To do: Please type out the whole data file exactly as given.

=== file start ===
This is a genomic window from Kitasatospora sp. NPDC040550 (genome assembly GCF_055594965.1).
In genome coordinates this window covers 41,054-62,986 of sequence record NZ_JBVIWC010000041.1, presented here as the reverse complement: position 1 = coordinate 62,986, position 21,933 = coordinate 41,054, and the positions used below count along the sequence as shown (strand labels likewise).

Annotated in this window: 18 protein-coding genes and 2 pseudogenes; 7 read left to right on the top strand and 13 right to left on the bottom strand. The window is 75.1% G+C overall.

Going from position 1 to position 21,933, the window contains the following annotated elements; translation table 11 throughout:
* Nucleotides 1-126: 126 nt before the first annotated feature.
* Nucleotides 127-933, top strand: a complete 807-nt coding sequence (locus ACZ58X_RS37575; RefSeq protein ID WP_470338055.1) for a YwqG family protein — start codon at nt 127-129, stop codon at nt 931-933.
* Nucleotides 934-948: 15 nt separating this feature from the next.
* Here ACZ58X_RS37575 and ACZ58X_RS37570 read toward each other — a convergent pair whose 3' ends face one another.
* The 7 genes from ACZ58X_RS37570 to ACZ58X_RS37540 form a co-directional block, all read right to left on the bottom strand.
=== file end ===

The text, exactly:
This is a genomic window from Kitasatospora sp. NPDC040550 (genome assembly GCF_055594965.1).
In genome coordinates this window covers 41,054-62,986 of sequence record NZ_JBVIWC010000041.1, presented here as the reverse complement: position 1 = coordinate 62,986, position 21,933 = coordinate 41,054, and the positions used below count along the sequence as shown (strand labels likewise).

Annotated in this window: 18 protein-coding genes and 2 pseudogenes; 7 read left to right on the top strand and 13 right to left on the bottom strand. The window is 75.1% G+C overall.

Going from position 1 to position 21,933, the window contains the following annotated elements; translation table 11 throughout:
* Nucleotides 1-126: 126 nt before the first annotated feature.
* Nucleotides 127-933, top strand: a complete 807-nt coding sequence (locus ACZ58X_RS37575; RefSeq protein ID WP_470338055.1) for a YwqG family protein — start codon at nt 127-129, stop codon at nt 931-933.
* Nucleotides 934-948: 15 nt separating this feature from the next.
* Here ACZ58X_RS37575 and ACZ58X_RS37570 read toward each other — a convergent pair whose 3' ends face one another.
* The 7 genes from ACZ58X_RS37570 to ACZ58X_RS37540 form a co-directional block, all read right to left on the bottom strand.